Dolphins’ Alec Ingold Pays It Forward

Buoyed by his own positive adoption story, Miami’s fullback passes it on by advocating for foster kids and adoption groups.

Alec Ingold doesn’t fit the profile of the stereotypical nerd, not at 6-foot-1, a taut 230 pounds and supremely comfortable in his skin. But, by his own admission, the starting fullback for the Miami Dolphins can geek out when it comes to the idea of growth mindset.

As the native of Wisconsin describes it, growth mindset involves prioritizing how you perceive things, separating identity from performance, and enhancing skills and intellect through hard work, dedication and positivity. He shares a conversation he recalls having with his parents during middle school. Alec was distraught over a B-plus because he so wanted to earn nothing but As.

“My parents asked if I tried my hardest, which I did,” Ingold says. “‘Then why are you upset?’ they said. ‘It’s the effort that matters. It was never about the grade.’”

This May, standing before a graduating class at Miami Dade College, Ingold offered a similar nugget as part of his commencement speech: Who you are, how you want to show up every day, matters so much more in life than what you do.

“These are messages that football coaches are telling us on a daily basis,” the 27-year-old says. “But the lessons all originated with that middle school conversation with my parents.”

The twist on what Ingold describes as an idyllic upbringing in the football haven of Green Bay is that his parents adopted Alec as an infant with the help of a faith-based organization. His mother, Chris, is a third-grade teacher; his dad, Pat, works on the office side of a Wisconsin paper mill. The couple still live in the same house where Alec grew up.

“I remember my dad waking up at 5 a.m. every day and staying late,” says Ingold, who has a sister, Sydnie, eight years his junior and the biological daughter of Pat and Chris. “Work ethic was so important to both of them. My dad was a [two-time All-American] wrestler at [Northern Michigan University]. So, I had him on the athletic side. And my mom was all over me about school and the importance of education.

“I was able to live with that family for my entire life, until I went to [the University of Wisconsin]. I never had realizations of how troubling foster care could be. Mine was a picture-perfect adoption story.”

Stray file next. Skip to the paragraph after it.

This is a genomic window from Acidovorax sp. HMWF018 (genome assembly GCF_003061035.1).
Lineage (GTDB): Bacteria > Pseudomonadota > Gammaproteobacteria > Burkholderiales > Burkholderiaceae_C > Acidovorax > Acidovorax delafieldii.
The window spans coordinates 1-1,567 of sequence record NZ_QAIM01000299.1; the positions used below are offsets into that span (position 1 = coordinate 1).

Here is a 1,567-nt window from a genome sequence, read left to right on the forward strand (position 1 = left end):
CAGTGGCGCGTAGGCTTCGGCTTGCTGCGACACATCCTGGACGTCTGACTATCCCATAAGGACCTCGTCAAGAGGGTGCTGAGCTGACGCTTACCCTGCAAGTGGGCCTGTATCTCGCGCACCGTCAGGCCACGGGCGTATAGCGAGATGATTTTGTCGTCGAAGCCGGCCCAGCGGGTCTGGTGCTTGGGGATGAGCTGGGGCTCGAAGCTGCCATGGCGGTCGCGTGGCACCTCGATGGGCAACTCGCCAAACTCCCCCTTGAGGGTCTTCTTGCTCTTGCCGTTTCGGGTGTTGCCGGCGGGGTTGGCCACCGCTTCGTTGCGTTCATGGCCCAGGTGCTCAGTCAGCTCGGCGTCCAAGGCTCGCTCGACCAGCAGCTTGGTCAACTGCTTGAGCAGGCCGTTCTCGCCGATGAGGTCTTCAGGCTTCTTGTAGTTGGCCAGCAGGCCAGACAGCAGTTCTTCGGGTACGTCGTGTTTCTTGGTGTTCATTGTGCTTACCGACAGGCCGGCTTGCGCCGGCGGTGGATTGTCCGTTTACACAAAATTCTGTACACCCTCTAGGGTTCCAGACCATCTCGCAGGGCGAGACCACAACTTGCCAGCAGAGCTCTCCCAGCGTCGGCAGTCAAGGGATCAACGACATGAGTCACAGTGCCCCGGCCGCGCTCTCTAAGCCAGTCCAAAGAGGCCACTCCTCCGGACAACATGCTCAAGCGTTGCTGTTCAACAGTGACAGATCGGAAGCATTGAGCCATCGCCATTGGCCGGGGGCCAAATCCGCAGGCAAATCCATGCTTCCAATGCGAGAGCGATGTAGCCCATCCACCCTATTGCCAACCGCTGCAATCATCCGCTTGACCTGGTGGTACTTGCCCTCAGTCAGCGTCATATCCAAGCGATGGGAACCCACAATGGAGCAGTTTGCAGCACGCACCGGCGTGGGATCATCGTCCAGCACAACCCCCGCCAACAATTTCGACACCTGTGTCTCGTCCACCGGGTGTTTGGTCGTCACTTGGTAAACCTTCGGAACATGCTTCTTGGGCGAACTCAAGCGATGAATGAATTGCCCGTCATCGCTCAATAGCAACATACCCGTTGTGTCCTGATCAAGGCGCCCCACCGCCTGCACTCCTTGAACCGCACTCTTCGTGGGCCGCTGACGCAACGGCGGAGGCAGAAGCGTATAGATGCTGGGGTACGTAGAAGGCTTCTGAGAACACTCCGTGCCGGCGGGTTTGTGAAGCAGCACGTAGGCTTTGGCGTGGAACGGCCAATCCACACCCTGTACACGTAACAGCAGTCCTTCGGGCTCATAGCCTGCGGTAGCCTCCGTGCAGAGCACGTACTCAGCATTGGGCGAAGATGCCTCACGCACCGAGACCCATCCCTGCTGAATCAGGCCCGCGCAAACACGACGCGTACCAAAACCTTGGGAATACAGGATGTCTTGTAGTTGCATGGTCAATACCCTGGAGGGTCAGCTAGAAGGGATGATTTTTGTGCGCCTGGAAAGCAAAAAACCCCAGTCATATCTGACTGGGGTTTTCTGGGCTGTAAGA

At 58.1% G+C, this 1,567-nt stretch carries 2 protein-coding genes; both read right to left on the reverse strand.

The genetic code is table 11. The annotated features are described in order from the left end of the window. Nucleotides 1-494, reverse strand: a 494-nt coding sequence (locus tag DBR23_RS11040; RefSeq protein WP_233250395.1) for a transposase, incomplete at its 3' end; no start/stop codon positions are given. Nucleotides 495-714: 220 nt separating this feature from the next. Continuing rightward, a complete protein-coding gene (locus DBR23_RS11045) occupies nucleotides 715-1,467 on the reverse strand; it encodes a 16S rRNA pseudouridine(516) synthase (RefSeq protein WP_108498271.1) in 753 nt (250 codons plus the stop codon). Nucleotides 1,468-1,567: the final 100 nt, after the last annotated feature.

Ingold’s ongoing appreciation for the impact that an empowering example can have on a young life has driven him to pay it forward. Last year, AdoptUSKids, a national organization that strives to find loving, permanent families for children and teens, honored Ingold in Washington, D.C., with its Adoption Excellence Award.

And with good reason.

Since entering the National Football League in 2019 with the Oakland Raiders as an undrafted free agent, and even during his standout career at Wisconsin (he was the only fullback invited to the 2019 Senior Bowl and 2019 NFL Scouting Combine), Ingold has looked for ways to give back when it comes to adoption organizations and the foster community.

“I always looked up to athletes when I was young; they were like superheroes to me,” he says. “There’s a responsibility that comes with this platform, and I try to carry it with awareness.

I’ve always wanted to use my testimony for good in the world. Being able to share spaces with kids that I can relate to? This is my lane. This is a journey I can walk during my playing days and long after.”

Early last year, he launched his namesake organization, the Ingold Family Foundation. It’s a culmination of the passions, interests and teaching moments that led Ingold to this point in his career—one that recently was rewarded by the Dolphins with a contract extension through the 2026 season.

“The vision was to take the pillars I’ve experienced in different areas—financial literacy (he earned a personal finance degree at Wisconsin), football/athletics, and family support—and invest in foster youth in elementary, middle and high school,” Ingold says. “We want to provide as many lessons as possible without [them having to] fight and claw for that kind of information. Somebody, beyond the teacher or caseworker. The hope is that it strikes a different or deeper chord.